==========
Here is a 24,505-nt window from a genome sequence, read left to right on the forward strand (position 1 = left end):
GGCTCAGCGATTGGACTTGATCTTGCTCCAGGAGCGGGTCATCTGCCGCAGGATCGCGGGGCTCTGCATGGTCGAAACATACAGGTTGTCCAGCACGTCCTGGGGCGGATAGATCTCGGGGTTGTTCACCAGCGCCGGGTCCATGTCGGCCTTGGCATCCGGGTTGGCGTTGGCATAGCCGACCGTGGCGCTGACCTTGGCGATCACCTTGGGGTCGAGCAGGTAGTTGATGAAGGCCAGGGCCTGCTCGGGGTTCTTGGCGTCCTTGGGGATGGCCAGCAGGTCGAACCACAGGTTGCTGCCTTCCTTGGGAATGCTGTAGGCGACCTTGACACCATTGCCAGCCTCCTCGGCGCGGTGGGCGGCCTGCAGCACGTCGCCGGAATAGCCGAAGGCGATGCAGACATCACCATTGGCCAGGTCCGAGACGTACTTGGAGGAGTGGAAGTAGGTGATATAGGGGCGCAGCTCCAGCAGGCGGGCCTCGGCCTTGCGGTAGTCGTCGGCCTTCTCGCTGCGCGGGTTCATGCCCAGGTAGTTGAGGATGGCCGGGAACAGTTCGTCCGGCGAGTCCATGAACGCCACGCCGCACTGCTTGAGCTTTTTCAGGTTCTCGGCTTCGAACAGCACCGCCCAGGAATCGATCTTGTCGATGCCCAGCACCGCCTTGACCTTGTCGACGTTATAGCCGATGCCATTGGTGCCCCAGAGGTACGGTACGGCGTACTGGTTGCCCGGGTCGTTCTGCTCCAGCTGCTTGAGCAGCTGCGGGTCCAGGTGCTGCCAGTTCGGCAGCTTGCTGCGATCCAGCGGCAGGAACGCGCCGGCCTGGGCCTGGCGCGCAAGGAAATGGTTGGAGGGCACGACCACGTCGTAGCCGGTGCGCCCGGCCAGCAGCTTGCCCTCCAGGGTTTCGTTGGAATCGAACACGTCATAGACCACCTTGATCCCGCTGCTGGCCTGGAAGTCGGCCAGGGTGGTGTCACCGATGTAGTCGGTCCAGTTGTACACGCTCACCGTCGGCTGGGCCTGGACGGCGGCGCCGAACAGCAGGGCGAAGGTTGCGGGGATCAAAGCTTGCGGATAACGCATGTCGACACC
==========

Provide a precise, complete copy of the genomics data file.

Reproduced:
Here is a 24,505-nt window from a genome sequence, read left to right on the forward strand (position 1 = left end):
GGCTCAGCGATTGGACTTGATCTTGCTCCAGGAGCGGGTCATCTGCCGCAGGATCGCGGGGCTCTGCATGGTCGAAACATACAGGTTGTCCAGCACGTCCTGGGGCGGATAGATCTCGGGGTTGTTCACCAGCGCCGGGTCCATGTCGGCCTTGGCATCCGGGTTGGCGTTGGCATAGCCGACCGTGGCGCTGACCTTGGCGATCACCTTGGGGTCGAGCAGGTAGTTGATGAAGGCCAGGGCCTGCTCGGGGTTCTTGGCGTCCTTGGGGATGGCCAGCAGGTCGAACCACAGGTTGCTGCCTTCCTTGGGAATGCTGTAGGCGACCTTGACACCATTGCCAGCCTCCTCGGCGCGGTGGGCGGCCTGCAGCACGTCGCCGGAATAGCCGAAGGCGATGCAGACATCACCATTGGCCAGGTCCGAGACGTACTTGGAGGAGTGGAAGTAGGTGATATAGGGGCGCAGCTCCAGCAGGCGGGCCTCGGCCTTGCGGTAGTCGTCGGCCTTCTCGCTGCGCGGGTTCATGCCCAGGTAGTTGAGGATGGCCGGGAACAGTTCGTCCGGCGAGTCCATGAACGCCACGCCGCACTGCTTGAGCTTTTTCAGGTTCTCGGCTTCGAACAGCACCGCCCAGGAATCGATCTTGTCGATGCCCAGCACCGCCTTGACCTTGTCGACGTTATAGCCGATGCCATTGGTGCCCCAGAGGTACGGTACGGCGTACTGGTTGCCCGGGTCGTTCTGCTCCAGCTGCTTGAGCAGCTGCGGGTCCAGGTGCTGCCAGTTCGGCAGCTTGCTGCGATCCAGCGGCAGGAACGCGCCGGCCTGGGCCTGGCGCGCAAGGAAATGGTTGGAGGGCACGACCACGTCGTAGCCGGTGCGCCCGGCCAGCAGCTTGCCCTCCAGGGTTTCGTTGGAATCGAACACGTCATAGACCACCTTGATCCCGCTGCTGGCCTGGAAGTCGGCCAGGGTGGTGTCACCGATGTAGTCGGTCCAGTTGTACACGCTCACCGTCGGCTGGGCCTGGACGGCGGCGCCGAACAGCAGGGCGAAGGTTGCGGGGATCAAAGCTTGCGGATAACGCATGTCGACACC